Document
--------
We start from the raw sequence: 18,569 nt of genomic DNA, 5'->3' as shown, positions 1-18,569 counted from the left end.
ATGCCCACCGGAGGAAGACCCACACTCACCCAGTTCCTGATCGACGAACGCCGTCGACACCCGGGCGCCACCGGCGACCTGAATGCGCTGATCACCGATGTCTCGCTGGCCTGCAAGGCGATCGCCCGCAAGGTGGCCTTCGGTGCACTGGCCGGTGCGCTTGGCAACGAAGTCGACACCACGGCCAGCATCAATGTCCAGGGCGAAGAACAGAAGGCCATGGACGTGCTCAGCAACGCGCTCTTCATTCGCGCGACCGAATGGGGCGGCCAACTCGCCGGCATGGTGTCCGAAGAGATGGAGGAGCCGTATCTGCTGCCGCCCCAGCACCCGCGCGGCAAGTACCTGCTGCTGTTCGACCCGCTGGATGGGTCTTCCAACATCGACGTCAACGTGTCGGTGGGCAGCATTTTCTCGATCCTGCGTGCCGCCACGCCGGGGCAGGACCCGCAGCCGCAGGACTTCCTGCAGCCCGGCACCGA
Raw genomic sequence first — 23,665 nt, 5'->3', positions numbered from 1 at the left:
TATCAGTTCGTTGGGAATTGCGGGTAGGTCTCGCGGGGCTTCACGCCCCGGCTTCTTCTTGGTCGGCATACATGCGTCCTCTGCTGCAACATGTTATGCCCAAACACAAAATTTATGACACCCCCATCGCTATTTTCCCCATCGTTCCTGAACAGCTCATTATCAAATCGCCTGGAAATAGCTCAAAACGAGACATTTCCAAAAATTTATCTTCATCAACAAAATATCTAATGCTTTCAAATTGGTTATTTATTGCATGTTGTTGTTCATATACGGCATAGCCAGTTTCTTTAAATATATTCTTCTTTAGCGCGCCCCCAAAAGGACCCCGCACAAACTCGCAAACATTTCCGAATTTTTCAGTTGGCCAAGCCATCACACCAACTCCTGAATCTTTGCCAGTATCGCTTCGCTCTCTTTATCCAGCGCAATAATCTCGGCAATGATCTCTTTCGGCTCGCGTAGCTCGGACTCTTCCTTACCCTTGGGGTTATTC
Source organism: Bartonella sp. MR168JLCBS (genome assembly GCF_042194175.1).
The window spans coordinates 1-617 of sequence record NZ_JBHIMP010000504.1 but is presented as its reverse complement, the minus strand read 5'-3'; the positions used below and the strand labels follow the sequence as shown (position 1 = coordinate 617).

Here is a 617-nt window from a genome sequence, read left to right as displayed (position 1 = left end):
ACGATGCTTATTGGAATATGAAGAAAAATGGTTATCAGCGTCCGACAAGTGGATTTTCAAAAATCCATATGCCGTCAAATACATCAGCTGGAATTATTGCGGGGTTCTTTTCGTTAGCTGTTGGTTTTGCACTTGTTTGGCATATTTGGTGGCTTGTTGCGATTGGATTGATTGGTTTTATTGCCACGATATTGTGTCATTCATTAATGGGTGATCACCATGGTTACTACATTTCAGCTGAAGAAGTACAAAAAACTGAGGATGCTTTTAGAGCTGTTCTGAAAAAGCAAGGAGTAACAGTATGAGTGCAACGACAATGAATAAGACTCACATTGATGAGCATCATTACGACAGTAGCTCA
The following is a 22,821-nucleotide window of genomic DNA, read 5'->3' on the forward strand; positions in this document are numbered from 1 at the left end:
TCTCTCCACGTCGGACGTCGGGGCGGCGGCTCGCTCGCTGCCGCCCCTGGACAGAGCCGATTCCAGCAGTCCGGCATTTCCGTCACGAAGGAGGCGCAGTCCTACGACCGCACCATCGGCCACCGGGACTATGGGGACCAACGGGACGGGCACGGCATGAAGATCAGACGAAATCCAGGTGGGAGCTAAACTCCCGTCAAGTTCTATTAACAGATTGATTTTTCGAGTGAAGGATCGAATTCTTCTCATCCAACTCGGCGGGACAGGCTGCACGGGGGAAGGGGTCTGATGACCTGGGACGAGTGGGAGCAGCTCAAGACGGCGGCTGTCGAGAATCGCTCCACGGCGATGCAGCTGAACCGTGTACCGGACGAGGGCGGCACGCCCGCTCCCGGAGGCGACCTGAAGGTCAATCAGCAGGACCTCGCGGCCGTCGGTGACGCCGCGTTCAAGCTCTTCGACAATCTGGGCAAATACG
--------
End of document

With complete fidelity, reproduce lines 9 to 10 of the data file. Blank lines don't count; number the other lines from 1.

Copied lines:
The following is a 22,821-nucleotide window of genomic DNA, read 5'->3' on the forward strand; positions in this document are numbered from 1 at the left end:
TCTCTCCACGTCGGACGTCGGGGCGGCGGCTCGCTCGCTGCCGCCCCTGGACAGAGCCGATTCCAGCAGTCCGGCATTTCCGTCACGAAGGAGGCGCAGTCCTACGACCGCACCATCGGCCACCGGGACTATGGGGACCAACGGGACGGGCACGGCATGAAGATCAGACGAAATCCAGGTGGGAGCTAAACTCCCGTCAAGTTCTATTAACAGATTGATTTTTCGAGTGAAGGATCGAATTCTTCTCATCCAACTCGGCGGGACAGGCTGCACGGGGGAAGGGGTCTGATGACCTGGGACGAGTGGGAGCAGCTCAAGACGGCGGCTGTCGAGAATCGCTCCACGGCGATGCAGCTGAACCGTGTACCGGACGAGGGCGGCACGCCCGCTCCCGGAGGCGACCTGAAGGTCAATCAGCAGGACCTCGCGGCCGTCGGTGACGCCGCGTTCAAGCTCTTCGACAATCTGGGCAAATACG